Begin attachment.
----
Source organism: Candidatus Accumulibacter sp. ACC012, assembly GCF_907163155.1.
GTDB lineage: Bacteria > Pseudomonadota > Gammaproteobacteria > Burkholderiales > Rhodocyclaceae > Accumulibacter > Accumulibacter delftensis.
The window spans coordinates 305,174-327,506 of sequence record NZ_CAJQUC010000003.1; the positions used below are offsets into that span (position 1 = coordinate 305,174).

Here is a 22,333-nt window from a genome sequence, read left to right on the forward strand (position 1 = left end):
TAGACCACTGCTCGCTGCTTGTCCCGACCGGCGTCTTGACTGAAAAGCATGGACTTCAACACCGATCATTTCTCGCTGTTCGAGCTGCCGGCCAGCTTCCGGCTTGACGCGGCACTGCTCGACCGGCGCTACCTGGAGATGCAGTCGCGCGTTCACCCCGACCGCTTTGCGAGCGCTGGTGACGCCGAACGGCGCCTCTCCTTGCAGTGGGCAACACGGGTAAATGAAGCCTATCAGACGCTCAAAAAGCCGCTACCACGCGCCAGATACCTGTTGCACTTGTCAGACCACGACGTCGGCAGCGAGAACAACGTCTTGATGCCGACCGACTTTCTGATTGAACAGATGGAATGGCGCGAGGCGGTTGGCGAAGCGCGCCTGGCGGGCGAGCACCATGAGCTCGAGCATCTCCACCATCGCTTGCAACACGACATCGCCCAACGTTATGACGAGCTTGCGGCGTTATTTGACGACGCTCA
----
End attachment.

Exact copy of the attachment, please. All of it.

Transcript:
Source organism: Candidatus Accumulibacter sp. ACC012, assembly GCF_907163155.1.
GTDB lineage: Bacteria > Pseudomonadota > Gammaproteobacteria > Burkholderiales > Rhodocyclaceae > Accumulibacter > Accumulibacter delftensis.
The window spans coordinates 305,174-327,506 of sequence record NZ_CAJQUC010000003.1; the positions used below are offsets into that span (position 1 = coordinate 305,174).

Here is a 22,333-nt window from a genome sequence, read left to right on the forward strand (position 1 = left end):
TAGACCACTGCTCGCTGCTTGTCCCGACCGGCGTCTTGACTGAAAAGCATGGACTTCAACACCGATCATTTCTCGCTGTTCGAGCTGCCGGCCAGCTTCCGGCTTGACGCGGCACTGCTCGACCGGCGCTACCTGGAGATGCAGTCGCGCGTTCACCCCGACCGCTTTGCGAGCGCTGGTGACGCCGAACGGCGCCTCTCCTTGCAGTGGGCAACACGGGTAAATGAAGCCTATCAGACGCTCAAAAAGCCGCTACCACGCGCCAGATACCTGTTGCACTTGTCAGACCACGACGTCGGCAGCGAGAACAACGTCTTGATGCCGACCGACTTTCTGATTGAACAGATGGAATGGCGCGAGGCGGTTGGCGAAGCGCGCCTGGCGGGCGAGCACCATGAGCTCGAGCATCTCCACCATCGCTTGCAACACGACATCGCCCAACGTTATGACGAGCTTGCGGCGTTATTTGACGACGCTCA